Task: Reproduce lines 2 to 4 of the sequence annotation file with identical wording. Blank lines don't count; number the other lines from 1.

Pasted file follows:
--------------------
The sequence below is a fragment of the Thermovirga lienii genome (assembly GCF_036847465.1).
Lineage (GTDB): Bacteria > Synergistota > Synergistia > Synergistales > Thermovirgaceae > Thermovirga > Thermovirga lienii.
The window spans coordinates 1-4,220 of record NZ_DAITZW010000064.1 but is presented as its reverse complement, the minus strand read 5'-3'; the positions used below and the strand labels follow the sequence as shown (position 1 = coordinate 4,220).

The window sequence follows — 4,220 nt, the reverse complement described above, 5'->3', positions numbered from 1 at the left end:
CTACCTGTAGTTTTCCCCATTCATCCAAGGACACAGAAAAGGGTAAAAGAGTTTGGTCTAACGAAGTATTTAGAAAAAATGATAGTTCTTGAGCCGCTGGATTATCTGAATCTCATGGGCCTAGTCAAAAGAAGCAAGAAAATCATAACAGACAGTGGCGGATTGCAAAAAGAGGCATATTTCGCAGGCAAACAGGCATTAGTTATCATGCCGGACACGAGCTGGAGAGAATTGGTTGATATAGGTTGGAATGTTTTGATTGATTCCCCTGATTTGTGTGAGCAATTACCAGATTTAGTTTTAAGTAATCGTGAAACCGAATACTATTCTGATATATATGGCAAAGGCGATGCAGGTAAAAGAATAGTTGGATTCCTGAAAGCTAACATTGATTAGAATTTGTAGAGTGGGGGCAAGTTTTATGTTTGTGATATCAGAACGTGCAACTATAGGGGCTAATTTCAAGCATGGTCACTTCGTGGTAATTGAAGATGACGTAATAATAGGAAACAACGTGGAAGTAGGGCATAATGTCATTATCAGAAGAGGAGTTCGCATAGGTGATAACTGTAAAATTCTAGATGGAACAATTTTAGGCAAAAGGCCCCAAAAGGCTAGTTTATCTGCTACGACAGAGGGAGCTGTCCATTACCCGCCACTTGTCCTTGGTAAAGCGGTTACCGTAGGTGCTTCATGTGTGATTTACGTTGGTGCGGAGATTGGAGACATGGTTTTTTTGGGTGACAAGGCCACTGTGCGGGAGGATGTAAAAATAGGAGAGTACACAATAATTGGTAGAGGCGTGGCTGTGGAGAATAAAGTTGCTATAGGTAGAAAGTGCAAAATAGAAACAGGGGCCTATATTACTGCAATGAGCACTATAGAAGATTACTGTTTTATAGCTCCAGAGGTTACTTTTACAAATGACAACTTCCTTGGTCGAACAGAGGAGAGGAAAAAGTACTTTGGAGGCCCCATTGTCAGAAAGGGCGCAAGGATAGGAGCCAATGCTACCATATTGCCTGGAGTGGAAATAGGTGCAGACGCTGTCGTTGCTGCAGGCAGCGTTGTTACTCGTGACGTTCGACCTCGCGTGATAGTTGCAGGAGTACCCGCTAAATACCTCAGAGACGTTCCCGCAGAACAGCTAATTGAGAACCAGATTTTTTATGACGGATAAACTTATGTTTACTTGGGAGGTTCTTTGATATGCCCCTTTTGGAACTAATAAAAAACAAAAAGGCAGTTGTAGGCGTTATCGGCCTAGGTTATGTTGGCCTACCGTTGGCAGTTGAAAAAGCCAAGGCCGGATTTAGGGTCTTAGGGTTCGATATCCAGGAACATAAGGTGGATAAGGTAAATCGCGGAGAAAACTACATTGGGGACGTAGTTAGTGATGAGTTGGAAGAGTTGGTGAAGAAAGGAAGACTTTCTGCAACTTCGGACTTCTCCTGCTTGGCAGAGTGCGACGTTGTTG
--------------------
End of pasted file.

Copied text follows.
Lineage (GTDB): Bacteria > Synergistota > Synergistia > Synergistales > Thermovirgaceae > Thermovirga > Thermovirga lienii.
The window spans coordinates 1-4,220 of record NZ_DAITZW010000064.1 but is presented as its reverse complement, the minus strand read 5'-3'; the positions used below and the strand labels follow the sequence as shown (position 1 = coordinate 4,220).

The window sequence follows — 4,220 nt, the reverse complement described above, 5'->3', positions numbered from 1 at the left end: